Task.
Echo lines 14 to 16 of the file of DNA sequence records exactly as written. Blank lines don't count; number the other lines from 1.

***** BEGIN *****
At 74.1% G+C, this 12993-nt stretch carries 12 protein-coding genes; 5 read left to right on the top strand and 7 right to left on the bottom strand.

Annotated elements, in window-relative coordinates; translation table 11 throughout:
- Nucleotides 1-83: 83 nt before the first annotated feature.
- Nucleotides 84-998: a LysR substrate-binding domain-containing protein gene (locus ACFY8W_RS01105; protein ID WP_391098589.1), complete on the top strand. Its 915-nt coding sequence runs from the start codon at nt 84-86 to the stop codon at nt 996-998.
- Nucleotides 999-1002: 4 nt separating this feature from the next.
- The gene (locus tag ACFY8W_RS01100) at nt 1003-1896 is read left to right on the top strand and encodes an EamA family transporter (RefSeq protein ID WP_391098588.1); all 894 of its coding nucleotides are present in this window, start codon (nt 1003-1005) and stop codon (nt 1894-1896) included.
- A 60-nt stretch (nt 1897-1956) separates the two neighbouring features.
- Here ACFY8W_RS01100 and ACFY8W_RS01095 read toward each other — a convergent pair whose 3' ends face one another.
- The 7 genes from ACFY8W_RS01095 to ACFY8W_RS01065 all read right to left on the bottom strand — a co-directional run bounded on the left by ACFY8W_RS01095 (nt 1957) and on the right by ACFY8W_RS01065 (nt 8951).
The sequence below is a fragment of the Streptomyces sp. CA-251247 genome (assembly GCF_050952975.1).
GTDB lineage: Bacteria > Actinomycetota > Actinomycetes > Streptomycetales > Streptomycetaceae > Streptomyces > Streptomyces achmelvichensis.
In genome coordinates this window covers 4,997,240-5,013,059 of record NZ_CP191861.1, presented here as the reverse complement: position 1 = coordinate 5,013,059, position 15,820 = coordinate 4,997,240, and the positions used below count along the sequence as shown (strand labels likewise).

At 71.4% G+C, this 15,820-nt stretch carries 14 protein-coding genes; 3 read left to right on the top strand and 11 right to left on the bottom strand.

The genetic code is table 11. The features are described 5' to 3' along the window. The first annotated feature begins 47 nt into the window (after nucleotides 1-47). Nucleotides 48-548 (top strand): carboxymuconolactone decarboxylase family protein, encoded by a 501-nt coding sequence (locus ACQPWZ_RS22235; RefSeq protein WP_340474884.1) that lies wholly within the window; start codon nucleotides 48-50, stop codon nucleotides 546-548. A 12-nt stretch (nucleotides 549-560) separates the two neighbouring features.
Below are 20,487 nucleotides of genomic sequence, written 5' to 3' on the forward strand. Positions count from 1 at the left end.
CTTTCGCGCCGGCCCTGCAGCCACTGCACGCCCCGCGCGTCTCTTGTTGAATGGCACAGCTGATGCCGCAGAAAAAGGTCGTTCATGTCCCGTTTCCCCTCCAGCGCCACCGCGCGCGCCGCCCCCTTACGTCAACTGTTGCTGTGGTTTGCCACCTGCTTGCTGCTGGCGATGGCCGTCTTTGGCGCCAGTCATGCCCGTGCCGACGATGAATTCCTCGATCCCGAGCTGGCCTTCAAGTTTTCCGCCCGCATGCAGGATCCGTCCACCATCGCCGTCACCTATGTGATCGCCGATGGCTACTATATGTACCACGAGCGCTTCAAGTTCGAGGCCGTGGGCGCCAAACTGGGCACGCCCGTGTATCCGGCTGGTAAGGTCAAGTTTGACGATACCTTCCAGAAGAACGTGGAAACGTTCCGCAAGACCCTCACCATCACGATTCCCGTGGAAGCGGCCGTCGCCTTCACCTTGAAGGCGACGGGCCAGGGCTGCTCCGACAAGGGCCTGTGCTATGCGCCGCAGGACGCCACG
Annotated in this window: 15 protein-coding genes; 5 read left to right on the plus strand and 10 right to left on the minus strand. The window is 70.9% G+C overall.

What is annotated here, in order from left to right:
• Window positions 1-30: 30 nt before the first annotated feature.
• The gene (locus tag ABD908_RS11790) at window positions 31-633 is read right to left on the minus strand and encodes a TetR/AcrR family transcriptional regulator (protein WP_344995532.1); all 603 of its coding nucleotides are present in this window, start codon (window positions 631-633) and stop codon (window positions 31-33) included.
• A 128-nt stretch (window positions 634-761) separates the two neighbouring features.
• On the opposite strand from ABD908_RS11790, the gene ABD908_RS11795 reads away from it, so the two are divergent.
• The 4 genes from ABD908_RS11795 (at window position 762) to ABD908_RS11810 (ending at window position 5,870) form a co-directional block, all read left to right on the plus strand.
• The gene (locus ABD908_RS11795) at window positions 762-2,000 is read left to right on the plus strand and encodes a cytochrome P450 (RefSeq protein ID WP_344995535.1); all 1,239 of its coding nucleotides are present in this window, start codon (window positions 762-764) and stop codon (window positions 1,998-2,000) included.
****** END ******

The genetic code is table 11. The features are described 5' to 3' along the window. The first annotated feature begins 47 nt into the window (after nucleotides 1-47). Nucleotides 48-548 (top strand): carboxymuconolactone decarboxylase family protein, encoded by a 501-nt coding sequence (locus ACQPWZ_RS22235; RefSeq protein WP_340474884.1) that lies wholly within the window; start codon nucleotides 48-50, stop codon nucleotides 546-548. A 12-nt stretch (nucleotides 549-560) separates the two neighbouring features.
Below are 20,487 nucleotides of genomic sequence, written 5' to 3' on the forward strand. Positions count from 1 at the left end.
CTTTCGCGCCGGCCCTGCAGCCACTGCACGCCCCGCGCGTCTCTTGTTGAATGGCACAGCTGATGCCGCAGAAAAAGGTCGTTCATGTCCCGTTTCCCCTCCAGCGCCACCGCGCGCGCCGCCCCCTTACGTCAACTGTTGCTGTGGTTTGCCACCTGCTTGCTGCTGGCGATGGCCGTCTTTGGCGCCAGTCATGCCCGTGCCGACGATGAATTCCTCGATCCCGAGCTGGCCTTCAAGTTTTCCGCCCGCATGCAGGATCCGTCCACCATCGCCGTCACCTATGTGATCGCCGATGGCTACTATATGTACCACGAGCGCTTCAAGTTCGAGGCCGTGGGCGCCAAACTGGGCACGCCCGTGTATCCGGCTGGTAAGGTCAAGTTTGACGATACCTTCCAGAAGAACGTGGAAACGTTCCGCAAGACCCTCACCATCACGATTCCCGTGGAAGCGGCCGTCGCCTTCACCTTGAAGGCGACGGGCCAGGGCTGCTCCGACAAGGGCCTGTGCTATGCGCCGCAGGACGCCACG